Atobe's arrangements, changing at just the right moments while barely changing at all, are what makes his techno outstanding. "Regret" shares trademarks—a patient drum pattern, a haunting chord progression, a muted sound palette—with some of Atobe's best work. Once Atobe introduces an extra synth lead and, at one point, a brief piano motif on "Regret," they catch your ear without interrupting the track's patient flow.
The rest of From The Heart, It's A Start, A Work Of Art seems like a scattershot selection of Atobe's work. The tracks from the acetate are more straightforward versions of the subaquatic dub techno of his Chain Reaction 12-inch, Ship-Scope. There are two beatless interludes—"The Test Of Machine 1" and "The Test Of Machine 2"—that home in on Atobe's idiosyncratic sense of texture and melody, with the eerie, yearning quality of his best work present in even these reduced morsels.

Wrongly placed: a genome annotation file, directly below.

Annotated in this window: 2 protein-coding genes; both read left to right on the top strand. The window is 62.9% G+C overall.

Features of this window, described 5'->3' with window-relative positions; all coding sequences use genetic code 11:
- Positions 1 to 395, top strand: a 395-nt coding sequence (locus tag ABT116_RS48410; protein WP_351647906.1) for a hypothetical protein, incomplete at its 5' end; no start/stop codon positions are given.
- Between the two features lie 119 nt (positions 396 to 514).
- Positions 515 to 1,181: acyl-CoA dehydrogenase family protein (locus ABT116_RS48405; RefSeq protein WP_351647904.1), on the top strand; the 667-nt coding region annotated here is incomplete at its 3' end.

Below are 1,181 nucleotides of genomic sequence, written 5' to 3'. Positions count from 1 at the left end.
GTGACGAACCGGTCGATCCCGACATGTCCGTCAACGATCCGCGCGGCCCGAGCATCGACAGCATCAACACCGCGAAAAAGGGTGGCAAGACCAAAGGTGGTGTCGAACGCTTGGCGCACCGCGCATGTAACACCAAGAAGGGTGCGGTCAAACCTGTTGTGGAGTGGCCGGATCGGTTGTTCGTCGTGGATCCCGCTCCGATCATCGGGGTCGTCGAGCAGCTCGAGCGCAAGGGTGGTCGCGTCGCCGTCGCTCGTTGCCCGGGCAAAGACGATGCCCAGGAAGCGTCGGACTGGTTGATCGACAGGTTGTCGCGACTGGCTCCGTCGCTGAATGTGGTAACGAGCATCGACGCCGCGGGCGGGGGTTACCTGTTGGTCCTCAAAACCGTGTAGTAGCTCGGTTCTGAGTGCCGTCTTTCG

Demdike Stare have unearthed a remarkable amount of music from an artist who, until three years ago, had released a solitary 12-inch. From The Heart, It's A Start, A Work Of Art's patchwork sequencing—and the sources of the tracks themselves—suggests that there may not be much more to find. It's the least cohesive of the three Atobe LPs that DDS has released so far, but Atobe's talent is so strong that it hardly matters. In fidelity, mood and style, the album varies a great deal across its 40 minutes, but the quality throughout is astoundingly high.